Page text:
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Aggregation is not the solution: the PPP puzzle strikes back

Author

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  • M. Dolores Gadea

    (University of Zaragoza, Spain)

  • Laura Mayoral

    (Institute for Economic Analysis (CSIC), Barcelona, Spain)

Abstract

Recently, Imbs, Mumtaz, Ravn and Rey (2005, hereinafter IMRR) have argued that much of the purchasing power parity (PPP) puzzle is due to upwardly biased estimates of persistence. According to them, the source of the bias is the existence of heterogeneous price adjustment dynamics at the sectoral level that established time series or panel data methods fail to control for. This paper re-examines this claim in two steps. Firstly, we demonstrate that IMRR's measures of sectoral persistence are systematically downwardly biased because they are based on an inaccurate definition of the 'average' impulse response function (IRF). We then show that standard estimates of shock persistence are recovered after this bias is corrected. Secondly, building on the results in Mayoral (2008), which prove that aggregate and micro models induce the same shock persistence behavior, we show that estimates based on aggregate and sectoral exchange rates are, in fact, highly consistent. Thus, aggregation is not the solution to the PPP puzzle. Copyright © 2009 John Wiley & Sons, Ltd.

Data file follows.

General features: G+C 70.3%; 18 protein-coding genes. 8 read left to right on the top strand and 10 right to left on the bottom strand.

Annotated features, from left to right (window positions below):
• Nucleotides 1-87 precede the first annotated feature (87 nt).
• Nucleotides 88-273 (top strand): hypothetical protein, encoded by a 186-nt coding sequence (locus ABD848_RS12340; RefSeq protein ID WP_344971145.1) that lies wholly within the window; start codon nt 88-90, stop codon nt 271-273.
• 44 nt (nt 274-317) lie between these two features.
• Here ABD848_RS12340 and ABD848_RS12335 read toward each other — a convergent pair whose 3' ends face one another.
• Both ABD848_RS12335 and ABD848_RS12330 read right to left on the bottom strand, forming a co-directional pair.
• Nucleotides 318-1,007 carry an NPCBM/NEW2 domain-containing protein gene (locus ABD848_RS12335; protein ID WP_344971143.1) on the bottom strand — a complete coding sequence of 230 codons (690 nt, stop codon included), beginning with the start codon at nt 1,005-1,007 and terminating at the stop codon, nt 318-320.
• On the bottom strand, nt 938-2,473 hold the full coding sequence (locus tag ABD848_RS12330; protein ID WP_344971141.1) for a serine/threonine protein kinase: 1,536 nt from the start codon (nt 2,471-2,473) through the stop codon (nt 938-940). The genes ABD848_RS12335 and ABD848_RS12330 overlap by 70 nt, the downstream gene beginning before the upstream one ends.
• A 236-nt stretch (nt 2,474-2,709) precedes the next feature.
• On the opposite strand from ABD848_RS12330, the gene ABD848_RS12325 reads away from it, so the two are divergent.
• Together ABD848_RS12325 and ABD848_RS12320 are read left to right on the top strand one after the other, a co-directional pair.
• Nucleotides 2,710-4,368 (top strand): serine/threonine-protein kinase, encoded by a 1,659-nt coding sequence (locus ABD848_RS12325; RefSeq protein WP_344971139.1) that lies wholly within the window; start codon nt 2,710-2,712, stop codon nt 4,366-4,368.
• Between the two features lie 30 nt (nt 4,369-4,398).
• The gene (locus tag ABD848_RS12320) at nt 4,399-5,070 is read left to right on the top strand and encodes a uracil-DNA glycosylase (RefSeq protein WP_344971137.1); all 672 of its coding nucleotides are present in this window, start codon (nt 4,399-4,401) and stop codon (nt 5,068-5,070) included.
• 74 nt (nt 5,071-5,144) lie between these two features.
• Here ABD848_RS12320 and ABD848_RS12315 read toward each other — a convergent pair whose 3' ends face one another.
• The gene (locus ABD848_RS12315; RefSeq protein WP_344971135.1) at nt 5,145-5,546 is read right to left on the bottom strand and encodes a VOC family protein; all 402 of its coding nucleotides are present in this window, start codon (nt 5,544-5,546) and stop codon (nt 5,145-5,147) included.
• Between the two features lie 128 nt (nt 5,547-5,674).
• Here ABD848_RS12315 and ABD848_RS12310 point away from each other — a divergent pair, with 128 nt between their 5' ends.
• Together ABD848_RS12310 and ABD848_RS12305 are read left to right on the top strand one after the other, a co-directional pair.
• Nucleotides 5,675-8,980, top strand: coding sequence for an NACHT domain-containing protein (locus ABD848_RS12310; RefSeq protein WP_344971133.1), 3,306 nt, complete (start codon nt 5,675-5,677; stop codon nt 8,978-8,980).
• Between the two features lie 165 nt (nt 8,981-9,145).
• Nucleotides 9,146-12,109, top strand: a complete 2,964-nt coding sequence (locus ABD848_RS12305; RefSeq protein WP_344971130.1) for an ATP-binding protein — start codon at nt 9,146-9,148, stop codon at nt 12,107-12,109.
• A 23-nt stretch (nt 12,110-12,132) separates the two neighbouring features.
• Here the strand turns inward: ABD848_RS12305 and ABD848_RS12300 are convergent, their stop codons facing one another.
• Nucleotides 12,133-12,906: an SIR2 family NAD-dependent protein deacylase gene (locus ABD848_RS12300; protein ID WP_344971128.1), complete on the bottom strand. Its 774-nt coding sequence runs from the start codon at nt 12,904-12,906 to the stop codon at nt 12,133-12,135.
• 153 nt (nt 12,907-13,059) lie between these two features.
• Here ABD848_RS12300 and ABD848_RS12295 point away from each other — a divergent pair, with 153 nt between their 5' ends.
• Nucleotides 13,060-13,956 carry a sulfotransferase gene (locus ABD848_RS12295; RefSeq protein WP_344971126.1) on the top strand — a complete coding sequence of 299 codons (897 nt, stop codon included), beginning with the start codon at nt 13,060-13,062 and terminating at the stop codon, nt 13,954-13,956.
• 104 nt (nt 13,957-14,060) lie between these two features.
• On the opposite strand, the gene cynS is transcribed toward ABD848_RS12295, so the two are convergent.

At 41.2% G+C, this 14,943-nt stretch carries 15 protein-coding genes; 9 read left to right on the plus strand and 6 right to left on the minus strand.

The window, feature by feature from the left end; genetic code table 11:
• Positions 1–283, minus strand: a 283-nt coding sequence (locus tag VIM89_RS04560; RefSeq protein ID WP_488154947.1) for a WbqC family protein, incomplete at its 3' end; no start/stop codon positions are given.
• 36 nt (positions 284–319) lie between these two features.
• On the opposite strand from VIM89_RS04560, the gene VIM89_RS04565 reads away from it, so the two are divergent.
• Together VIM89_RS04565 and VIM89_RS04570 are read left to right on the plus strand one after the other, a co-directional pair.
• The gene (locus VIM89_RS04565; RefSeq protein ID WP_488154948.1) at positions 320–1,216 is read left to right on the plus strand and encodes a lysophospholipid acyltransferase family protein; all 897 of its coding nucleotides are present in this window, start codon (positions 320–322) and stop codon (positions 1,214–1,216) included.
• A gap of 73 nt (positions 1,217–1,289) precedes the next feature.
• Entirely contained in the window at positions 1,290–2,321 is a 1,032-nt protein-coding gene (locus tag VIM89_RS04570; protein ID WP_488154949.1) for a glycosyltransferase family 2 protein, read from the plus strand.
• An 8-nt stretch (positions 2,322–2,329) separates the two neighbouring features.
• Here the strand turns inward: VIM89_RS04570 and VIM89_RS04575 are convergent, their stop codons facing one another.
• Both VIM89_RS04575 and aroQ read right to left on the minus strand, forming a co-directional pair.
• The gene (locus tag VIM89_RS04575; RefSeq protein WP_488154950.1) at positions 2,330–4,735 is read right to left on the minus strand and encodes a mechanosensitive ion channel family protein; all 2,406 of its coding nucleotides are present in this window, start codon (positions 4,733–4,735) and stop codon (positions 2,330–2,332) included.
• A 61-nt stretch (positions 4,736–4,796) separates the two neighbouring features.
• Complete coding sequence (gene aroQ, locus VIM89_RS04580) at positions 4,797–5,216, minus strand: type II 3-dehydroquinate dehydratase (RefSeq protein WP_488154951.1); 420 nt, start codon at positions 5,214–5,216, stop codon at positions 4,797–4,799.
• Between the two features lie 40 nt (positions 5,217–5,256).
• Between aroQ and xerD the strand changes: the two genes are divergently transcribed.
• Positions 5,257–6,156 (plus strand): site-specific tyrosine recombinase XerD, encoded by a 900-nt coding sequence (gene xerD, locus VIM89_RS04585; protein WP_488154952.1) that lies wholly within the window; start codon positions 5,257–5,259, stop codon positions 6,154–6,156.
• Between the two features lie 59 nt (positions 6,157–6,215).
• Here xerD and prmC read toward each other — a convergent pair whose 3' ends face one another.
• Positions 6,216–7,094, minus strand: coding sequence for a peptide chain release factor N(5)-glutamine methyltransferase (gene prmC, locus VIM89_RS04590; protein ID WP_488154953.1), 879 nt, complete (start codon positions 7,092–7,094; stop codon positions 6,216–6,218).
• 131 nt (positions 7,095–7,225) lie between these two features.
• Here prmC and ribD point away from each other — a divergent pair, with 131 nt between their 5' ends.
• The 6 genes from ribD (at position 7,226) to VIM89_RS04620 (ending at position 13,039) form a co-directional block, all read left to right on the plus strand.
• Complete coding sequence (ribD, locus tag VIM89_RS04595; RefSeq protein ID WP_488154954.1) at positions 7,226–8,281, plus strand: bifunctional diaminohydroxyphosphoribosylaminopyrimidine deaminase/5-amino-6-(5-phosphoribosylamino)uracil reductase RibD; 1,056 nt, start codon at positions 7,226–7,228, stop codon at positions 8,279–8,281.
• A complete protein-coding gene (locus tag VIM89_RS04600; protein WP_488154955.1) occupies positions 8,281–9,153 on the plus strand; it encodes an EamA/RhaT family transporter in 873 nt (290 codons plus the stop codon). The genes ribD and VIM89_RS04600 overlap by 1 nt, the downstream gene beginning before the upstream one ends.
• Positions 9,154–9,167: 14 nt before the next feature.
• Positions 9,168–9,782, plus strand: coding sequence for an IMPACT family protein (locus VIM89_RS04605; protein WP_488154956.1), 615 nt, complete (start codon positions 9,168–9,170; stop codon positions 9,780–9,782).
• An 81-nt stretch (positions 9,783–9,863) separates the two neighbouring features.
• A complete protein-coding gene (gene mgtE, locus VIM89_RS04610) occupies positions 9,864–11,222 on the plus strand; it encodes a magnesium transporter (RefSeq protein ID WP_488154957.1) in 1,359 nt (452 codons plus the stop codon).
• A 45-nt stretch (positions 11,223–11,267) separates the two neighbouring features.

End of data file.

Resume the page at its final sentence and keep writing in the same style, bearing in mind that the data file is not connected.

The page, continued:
Suggested Citation

  • M. Dolores Gadea & Laura Mayoral, 2009. "Aggregation is not the solution: the PPP puzzle strikes back," Journal of Applied Econometrics, John Wiley & Sons, Ltd., vol. 24(6), pages 875-894.
  • Handle: RePEc:jae:japmet:v:24:y:2009:i:6:p:875-894
    DOI: 10.1002/jae.1078
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    References listed on IDEAS

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    Cited by:

    1. Mayoral, Laura & Dolores Gadea, María, 2011. "Aggregate real exchange rate persistence through the lens of sectoral data," Journal of Monetary Economics, Elsevier, vol. 58(3), pages 290-304.
    2. Rehim Kılıç, 2009. "Nonlinearity and Persistence in PPP: Does Controlling for Nonlinearity Solve the PPP Puzzle?," Review of International Economics, Wiley Blackwell, vol. 17(3), pages 570-587, August.
    3. Laura Mayoral & Maria Dolores Gadea, 2009. "Analyzing aggregate real exchange rate persistence through the lens of sectoral data," UFAE and IAE Working Papers 787.09, Unitat de Fonaments de l'Anàlisi Econòmica (UAB) and Institut d'Anàlisi Econòmica (CSIC).
    4. Nicolas Cachanosky, 2014. "The Mises-Hayek business cycle theory, fiat currencies and open economies," The Review of Austrian Economics, Springer;Society for the Development of Austrian Economics, vol. 27(3), pages 281-299, September.
    5. Ming-Jen Chang & Chang-Ching Lin & Shou-Yung Yin, 2013. "The Behaviour of Real Exchange Rates: The Case of Japan," Pacific Economic Review, Wiley Blackwell, vol. 18(4), pages 530-545, October.
    6. Ming-Jen Chang, 2016. "Half-Life Deviations From Purchasing Power Parity: Evidence From Pacific Rim Countries," The Singapore Economic Review (SER), World Scientific Publishing Co. Pte. Ltd., vol. 61(04), pages 1-20, September.

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